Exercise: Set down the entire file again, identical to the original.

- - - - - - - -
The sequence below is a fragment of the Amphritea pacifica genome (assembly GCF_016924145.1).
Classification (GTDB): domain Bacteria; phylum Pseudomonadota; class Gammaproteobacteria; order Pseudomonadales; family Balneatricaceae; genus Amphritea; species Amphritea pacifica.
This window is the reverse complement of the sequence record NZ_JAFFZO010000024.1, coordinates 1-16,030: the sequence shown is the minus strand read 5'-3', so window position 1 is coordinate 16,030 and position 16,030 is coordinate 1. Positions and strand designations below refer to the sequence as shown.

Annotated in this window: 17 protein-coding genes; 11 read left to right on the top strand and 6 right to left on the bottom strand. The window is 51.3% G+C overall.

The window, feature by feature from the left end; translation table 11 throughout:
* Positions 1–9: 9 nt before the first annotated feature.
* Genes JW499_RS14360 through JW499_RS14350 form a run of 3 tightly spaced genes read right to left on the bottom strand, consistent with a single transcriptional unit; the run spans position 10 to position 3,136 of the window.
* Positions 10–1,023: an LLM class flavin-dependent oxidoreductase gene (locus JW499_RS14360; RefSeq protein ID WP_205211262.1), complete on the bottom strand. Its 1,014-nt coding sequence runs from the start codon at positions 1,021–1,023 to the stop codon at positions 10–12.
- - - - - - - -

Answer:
The sequence below is a fragment of the Amphritea pacifica genome (assembly GCF_016924145.1).
Classification (GTDB): domain Bacteria; phylum Pseudomonadota; class Gammaproteobacteria; order Pseudomonadales; family Balneatricaceae; genus Amphritea; species Amphritea pacifica.
This window is the reverse complement of the sequence record NZ_JAFFZO010000024.1, coordinates 1-16,030: the sequence shown is the minus strand read 5'-3', so window position 1 is coordinate 16,030 and position 16,030 is coordinate 1. Positions and strand designations below refer to the sequence as shown.

Annotated in this window: 17 protein-coding genes; 11 read left to right on the top strand and 6 right to left on the bottom strand. The window is 51.3% G+C overall.

The window, feature by feature from the left end; translation table 11 throughout:
* Positions 1–9: 9 nt before the first annotated feature.
* Genes JW499_RS14360 through JW499_RS14350 form a run of 3 tightly spaced genes read right to left on the bottom strand, consistent with a single transcriptional unit; the run spans position 10 to position 3,136 of the window.
* Positions 10–1,023: an LLM class flavin-dependent oxidoreductase gene (locus JW499_RS14360; RefSeq protein ID WP_205211262.1), complete on the bottom strand. Its 1,014-nt coding sequence runs from the start codon at positions 1,021–1,023 to the stop codon at positions 10–12.